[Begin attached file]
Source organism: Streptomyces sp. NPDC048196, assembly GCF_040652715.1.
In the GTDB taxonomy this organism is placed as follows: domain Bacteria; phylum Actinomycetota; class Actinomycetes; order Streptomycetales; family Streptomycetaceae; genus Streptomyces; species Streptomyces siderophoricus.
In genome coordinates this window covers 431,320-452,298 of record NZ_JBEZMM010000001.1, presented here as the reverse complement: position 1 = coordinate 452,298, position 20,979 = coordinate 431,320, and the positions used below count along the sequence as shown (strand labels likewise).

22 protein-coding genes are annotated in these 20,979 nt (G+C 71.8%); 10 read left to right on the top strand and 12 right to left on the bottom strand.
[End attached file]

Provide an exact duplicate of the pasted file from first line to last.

Source organism: Streptomyces sp. NPDC048196, assembly GCF_040652715.1.
In the GTDB taxonomy this organism is placed as follows: domain Bacteria; phylum Actinomycetota; class Actinomycetes; order Streptomycetales; family Streptomycetaceae; genus Streptomyces; species Streptomyces siderophoricus.
In genome coordinates this window covers 431,320-452,298 of record NZ_JBEZMM010000001.1, presented here as the reverse complement: position 1 = coordinate 452,298, position 20,979 = coordinate 431,320, and the positions used below count along the sequence as shown (strand labels likewise).

22 protein-coding genes are annotated in these 20,979 nt (G+C 71.8%); 10 read left to right on the top strand and 12 right to left on the bottom strand.